The Thomas Fisher Rare Book Library houses nearly 745,000 volumes and manuscripts in its hallowed halls and open atria. This is the place to visit if you want to find first edition Anne of Green Gables, the early works (including hand stitched books she wrote as a child) of Margaret Atwood, or the original notes, charts, and other records documenting the discovery and development of insulin.
WHERE 120 St George St HOURS 9AM – 5PM Mon-Wed, Fri, 9AM – 8PM Thurs
7. Recognize the influence of images at the CONTACT Photography Festival
The Scotiabank CONTACT Photography Festival is one of the largest of its kind in the world. the month-long celebration of contemporary photography brings local, national, and international talent to more than 200 venues around the city. You’ll have fun discovering different nooks of downtown Toronto, travelling from private galleries to local community centres to attend photography events, workshops, lectures, screenings, and installations.
WHEN May 1 — 31, 2018
8. Support a local team in the sports bar & restaurant owned by Wayne Gretzky
Toronto is the only Canadian city with teams in seven major league sports, among them, the Blue Jays (baseball), Argonauts (football), Maple Leafs (hockey), Raptors (basketball), and TFC (soccer). Year-round, you can head to Wayne Gretzky’s eponymous bar and restaurant to watch one of them playing in HDTV or to see his personal collection of memorabilia. In the summer, head up to Oasis, the rooftop patio that features cabanas, lounge furniture, and buckets of ice cold Coronitas.
WHERE 99 Blue Jays Way HOURS 11:30AM – 1AM Mon-Thurs, 11:30AM – 2AM Fri, 10AM – 2AM Sat, 10AM – 11PM Sun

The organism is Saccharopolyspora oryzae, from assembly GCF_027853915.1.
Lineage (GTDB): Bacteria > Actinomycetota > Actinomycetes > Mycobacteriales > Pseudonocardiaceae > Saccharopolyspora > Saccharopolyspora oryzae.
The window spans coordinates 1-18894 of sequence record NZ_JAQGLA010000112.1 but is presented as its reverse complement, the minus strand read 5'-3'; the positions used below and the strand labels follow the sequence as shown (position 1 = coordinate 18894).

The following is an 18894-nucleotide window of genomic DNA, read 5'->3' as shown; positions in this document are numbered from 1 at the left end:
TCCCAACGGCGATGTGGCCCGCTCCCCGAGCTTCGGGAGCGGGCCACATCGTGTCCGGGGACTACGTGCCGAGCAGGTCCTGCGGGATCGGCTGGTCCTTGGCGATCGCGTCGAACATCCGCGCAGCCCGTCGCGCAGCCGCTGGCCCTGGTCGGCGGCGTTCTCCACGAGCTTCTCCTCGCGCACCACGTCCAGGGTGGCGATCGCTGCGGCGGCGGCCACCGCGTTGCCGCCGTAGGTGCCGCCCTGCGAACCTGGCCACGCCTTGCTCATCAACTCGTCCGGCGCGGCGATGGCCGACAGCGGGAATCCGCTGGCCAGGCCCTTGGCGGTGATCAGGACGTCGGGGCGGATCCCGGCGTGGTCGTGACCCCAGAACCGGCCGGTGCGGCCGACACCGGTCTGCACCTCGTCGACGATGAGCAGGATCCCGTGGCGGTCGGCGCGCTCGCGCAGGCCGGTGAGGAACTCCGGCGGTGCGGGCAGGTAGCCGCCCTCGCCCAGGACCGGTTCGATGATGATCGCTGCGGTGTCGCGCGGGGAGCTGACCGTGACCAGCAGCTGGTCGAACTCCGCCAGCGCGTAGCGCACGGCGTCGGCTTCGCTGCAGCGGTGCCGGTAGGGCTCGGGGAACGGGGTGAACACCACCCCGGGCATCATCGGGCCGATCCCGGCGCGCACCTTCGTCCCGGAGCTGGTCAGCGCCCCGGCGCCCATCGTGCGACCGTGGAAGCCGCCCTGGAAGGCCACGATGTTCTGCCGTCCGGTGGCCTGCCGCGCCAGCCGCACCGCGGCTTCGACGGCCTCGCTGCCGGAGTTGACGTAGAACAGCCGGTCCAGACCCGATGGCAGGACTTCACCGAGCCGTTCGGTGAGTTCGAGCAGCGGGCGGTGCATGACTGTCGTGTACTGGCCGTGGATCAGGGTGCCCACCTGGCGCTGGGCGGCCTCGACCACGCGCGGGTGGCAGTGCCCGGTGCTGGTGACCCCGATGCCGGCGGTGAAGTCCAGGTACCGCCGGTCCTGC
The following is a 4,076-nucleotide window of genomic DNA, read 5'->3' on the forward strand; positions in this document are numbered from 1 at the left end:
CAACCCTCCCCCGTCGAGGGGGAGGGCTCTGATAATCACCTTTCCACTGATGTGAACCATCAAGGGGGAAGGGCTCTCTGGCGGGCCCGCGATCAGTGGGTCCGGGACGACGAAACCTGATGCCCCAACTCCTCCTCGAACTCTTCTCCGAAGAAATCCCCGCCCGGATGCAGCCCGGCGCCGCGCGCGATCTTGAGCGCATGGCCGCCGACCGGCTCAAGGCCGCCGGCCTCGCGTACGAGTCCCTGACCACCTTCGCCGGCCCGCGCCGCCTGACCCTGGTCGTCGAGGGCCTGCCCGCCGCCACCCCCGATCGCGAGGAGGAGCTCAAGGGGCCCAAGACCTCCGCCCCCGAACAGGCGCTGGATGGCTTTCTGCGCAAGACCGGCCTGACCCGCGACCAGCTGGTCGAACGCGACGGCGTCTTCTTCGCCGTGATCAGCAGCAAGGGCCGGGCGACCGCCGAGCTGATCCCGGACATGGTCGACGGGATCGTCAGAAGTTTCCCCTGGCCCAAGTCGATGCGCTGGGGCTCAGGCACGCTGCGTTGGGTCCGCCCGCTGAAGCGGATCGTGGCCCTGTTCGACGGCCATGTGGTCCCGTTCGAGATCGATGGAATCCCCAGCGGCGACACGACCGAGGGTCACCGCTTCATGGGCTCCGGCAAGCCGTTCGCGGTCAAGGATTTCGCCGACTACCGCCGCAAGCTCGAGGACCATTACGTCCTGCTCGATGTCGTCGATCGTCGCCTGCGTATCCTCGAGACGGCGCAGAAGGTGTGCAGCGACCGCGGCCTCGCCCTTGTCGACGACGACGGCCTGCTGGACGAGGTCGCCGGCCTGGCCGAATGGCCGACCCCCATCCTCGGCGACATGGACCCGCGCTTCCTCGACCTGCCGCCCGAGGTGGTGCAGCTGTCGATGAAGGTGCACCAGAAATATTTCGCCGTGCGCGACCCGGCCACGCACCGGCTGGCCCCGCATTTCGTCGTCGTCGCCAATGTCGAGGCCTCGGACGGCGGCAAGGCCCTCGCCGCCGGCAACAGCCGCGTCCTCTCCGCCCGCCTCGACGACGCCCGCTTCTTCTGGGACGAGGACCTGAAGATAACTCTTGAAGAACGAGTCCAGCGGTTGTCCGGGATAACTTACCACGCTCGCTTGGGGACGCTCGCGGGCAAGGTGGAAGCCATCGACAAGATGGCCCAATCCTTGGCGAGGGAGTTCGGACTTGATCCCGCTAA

9. Ride the longest streetcar route in North America
The Torontonians who have to brave the 501 Queen streetcar to get to work may not be so thrilled to Ride to Rocket, but at 24.8 kilometres, this line is the longest surface route in North America and one of the longest in the world. Starting in The Beaches, you’ll move west through Corktown (Toronto’s old Irish neighbourhood), past Old City Hall, over to the hipster Trinity Bellwoods Park and Parkdale, and finish out in the West End via High Park where the spring cherry blossoms and blue herons draw visitors from around the world. Forget the hop-on, hop-off tour—get a TTC day pass and learn why National Geographic named this thoroughfare one of the top 10 streetcar journeys in the world.
10. (Don’t) get stranded at the drive-in on Polson Pier
This area of Polson Pier, Toronto’s entertainment complex, starts its day as a driving range; at sunset, the area is converted into a drive-in theatre. It’s the only drive-in movie theatre in Toronto and can accommodate up to 500 vehicles. Every weekend, rain or shine, you’ll be able to watch the hottest summer flicks from the comfort of your car. Not driving in the city? You’re welcome to cycle in or walk down to the pier—just be sure to bring a portable FM radio player to hear the film and faith that you won’t get stuck behind a giant SUV!
WHERE 176 Cherry St
11. Take a ferry to the Toronto Islands
This small chain of islands in Lake Ontario is home to parks, beaches, the Toronto city airport, and one of the largest urban car-free communities in North America. Pack a picnic, jump on a ferry from Queens Quay, and rent a Bixi (Toronto’s bike share program) to help you explore the island and admire Toronto’s 43 kilometre-long shoreline. Visit Hanlan’s Point Stadium on Centre Island, the venue where Babe Ruth made his first professional home run, or have a go around Centreville, the turn-of-the-century themed amusement park.
12. Catch an indie film at the TIFF Bell Lightbox
Toronto’s film industry supports more than 28,000 jobs and brought in more than $2 billion in 2016. It’s only right that the headquarters of the Toronto International Film Festival, one of the largest in the world, serves as a cultural centre for cinephiles and dabblers alike. The TIFF Bell Lightbox hosts year-round exhibitions and events for adults and children, including film camps, arts and crafts, and talks that have drawn the likes of Zadie Smith, Priyanka Chopra, and Angelina Jolie. The cinema also features specially-curated indie films and the latest blockbusters, while an extensive library holds archives of films and film-related documents.
WHERE 350 King St W HOURS 10AM – 10PM daily (Box Office)